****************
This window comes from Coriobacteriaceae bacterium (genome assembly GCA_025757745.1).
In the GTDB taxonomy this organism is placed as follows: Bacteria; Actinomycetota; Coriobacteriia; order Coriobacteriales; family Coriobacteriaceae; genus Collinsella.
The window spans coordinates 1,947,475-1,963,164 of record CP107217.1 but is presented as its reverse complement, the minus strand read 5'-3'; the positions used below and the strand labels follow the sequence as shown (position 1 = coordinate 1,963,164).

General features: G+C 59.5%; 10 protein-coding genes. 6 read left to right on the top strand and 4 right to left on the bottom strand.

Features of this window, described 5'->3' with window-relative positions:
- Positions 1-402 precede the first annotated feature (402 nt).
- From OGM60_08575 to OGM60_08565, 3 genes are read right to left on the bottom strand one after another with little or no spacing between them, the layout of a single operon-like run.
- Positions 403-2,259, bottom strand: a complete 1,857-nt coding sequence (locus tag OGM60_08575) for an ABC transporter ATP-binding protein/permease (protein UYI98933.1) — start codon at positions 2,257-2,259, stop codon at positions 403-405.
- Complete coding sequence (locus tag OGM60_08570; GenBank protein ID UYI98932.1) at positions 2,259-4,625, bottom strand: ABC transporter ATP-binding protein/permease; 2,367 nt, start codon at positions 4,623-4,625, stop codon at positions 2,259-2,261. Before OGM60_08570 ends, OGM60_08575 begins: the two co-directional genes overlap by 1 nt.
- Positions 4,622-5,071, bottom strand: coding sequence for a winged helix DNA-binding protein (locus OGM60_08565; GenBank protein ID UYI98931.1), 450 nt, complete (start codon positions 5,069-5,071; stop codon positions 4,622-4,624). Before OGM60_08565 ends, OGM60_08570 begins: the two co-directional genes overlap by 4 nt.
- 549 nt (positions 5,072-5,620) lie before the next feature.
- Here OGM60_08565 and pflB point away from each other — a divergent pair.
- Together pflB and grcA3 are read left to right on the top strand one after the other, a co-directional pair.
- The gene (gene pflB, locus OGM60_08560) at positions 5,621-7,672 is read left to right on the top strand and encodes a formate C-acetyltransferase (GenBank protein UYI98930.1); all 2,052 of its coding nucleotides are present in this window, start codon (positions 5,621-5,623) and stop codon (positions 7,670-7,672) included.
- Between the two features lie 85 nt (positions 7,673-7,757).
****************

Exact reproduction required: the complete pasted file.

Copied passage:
This window comes from Coriobacteriaceae bacterium (genome assembly GCA_025757745.1).
In the GTDB taxonomy this organism is placed as follows: Bacteria; Actinomycetota; Coriobacteriia; order Coriobacteriales; family Coriobacteriaceae; genus Collinsella.
The window spans coordinates 1,947,475-1,963,164 of record CP107217.1 but is presented as its reverse complement, the minus strand read 5'-3'; the positions used below and the strand labels follow the sequence as shown (position 1 = coordinate 1,963,164).

General features: G+C 59.5%; 10 protein-coding genes. 6 read left to right on the top strand and 4 right to left on the bottom strand.

Features of this window, described 5'->3' with window-relative positions:
- Positions 1-402 precede the first annotated feature (402 nt).
- From OGM60_08575 to OGM60_08565, 3 genes are read right to left on the bottom strand one after another with little or no spacing between them, the layout of a single operon-like run.
- Positions 403-2,259, bottom strand: a complete 1,857-nt coding sequence (locus tag OGM60_08575) for an ABC transporter ATP-binding protein/permease (protein UYI98933.1) — start codon at positions 2,257-2,259, stop codon at positions 403-405.
- Complete coding sequence (locus tag OGM60_08570; GenBank protein ID UYI98932.1) at positions 2,259-4,625, bottom strand: ABC transporter ATP-binding protein/permease; 2,367 nt, start codon at positions 4,623-4,625, stop codon at positions 2,259-2,261. Before OGM60_08570 ends, OGM60_08575 begins: the two co-directional genes overlap by 1 nt.
- Positions 4,622-5,071, bottom strand: coding sequence for a winged helix DNA-binding protein (locus OGM60_08565; GenBank protein ID UYI98931.1), 450 nt, complete (start codon positions 5,069-5,071; stop codon positions 4,622-4,624). Before OGM60_08565 ends, OGM60_08570 begins: the two co-directional genes overlap by 4 nt.
- 549 nt (positions 5,072-5,620) lie before the next feature.
- Here OGM60_08565 and pflB point away from each other — a divergent pair.
- Together pflB and grcA3 are read left to right on the top strand one after the other, a co-directional pair.
- The gene (gene pflB, locus OGM60_08560) at positions 5,621-7,672 is read left to right on the top strand and encodes a formate C-acetyltransferase (GenBank protein UYI98930.1); all 2,052 of its coding nucleotides are present in this window, start codon (positions 5,621-5,623) and stop codon (positions 7,670-7,672) included.
- Between the two features lie 85 nt (positions 7,673-7,757).